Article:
The rate of anticoagulant-associated intracerebral hemorrhage has increased dramatically since 1988, according to an observational study published in the journal Neurology. Researchers identified all patients hospitalized with first-ever intracerebral hemorrhage (ICH) in the 5-county Greater Cincinnati, Ohio/Northern Kentucky area during 3 unique time periods.
"The downward trend for warfarin counting units per AAICH over time suggests that rates of AAICH increased more rapidly than the distribution of warfarin. This may be due to a disproportionate increase in warfarin use among elderly persons who have higher bleeding risks," the authors stated.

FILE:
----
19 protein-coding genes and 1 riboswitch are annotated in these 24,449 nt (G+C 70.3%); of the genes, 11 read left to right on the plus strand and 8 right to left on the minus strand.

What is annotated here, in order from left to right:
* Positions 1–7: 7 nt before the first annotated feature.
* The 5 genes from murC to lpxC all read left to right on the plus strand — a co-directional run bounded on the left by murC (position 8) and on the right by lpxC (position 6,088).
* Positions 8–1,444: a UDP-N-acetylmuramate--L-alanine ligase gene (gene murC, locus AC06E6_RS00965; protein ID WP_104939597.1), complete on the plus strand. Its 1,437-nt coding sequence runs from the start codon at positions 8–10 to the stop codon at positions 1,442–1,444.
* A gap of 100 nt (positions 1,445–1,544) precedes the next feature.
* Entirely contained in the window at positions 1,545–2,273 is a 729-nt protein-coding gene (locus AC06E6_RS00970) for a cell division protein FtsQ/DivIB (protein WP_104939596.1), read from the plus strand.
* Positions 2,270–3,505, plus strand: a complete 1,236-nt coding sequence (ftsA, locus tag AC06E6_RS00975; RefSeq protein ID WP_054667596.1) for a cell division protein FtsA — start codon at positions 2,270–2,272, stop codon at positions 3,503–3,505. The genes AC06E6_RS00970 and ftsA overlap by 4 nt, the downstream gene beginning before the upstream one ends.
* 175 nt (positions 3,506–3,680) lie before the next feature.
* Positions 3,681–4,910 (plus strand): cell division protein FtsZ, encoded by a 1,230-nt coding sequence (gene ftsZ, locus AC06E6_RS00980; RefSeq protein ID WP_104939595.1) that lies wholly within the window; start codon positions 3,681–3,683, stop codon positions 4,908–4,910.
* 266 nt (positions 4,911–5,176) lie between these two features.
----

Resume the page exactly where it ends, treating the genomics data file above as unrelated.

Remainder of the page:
The authors stated that warfarin should still be considered to prevent ischemic stroke in appropriately selected patients with atrial fibrillation, as the treatment is highly effective and offers a favorable anticoagulation risk:benefit ratio in many patients. "Our findings should not discourage warfarin use when appropriate, but rather spur research into safer alternatives to warfarin, improved risk stratification for elderly patients, and better treatments for patients with hemorrhagic complications," the authors stated.
SOURCE Flaherty ML, Kissela B, Woo D, et al. The increasing incidence of anticoagulant-associated intra-cerebral hemorrhage. Neurology. 2007;68:116–121.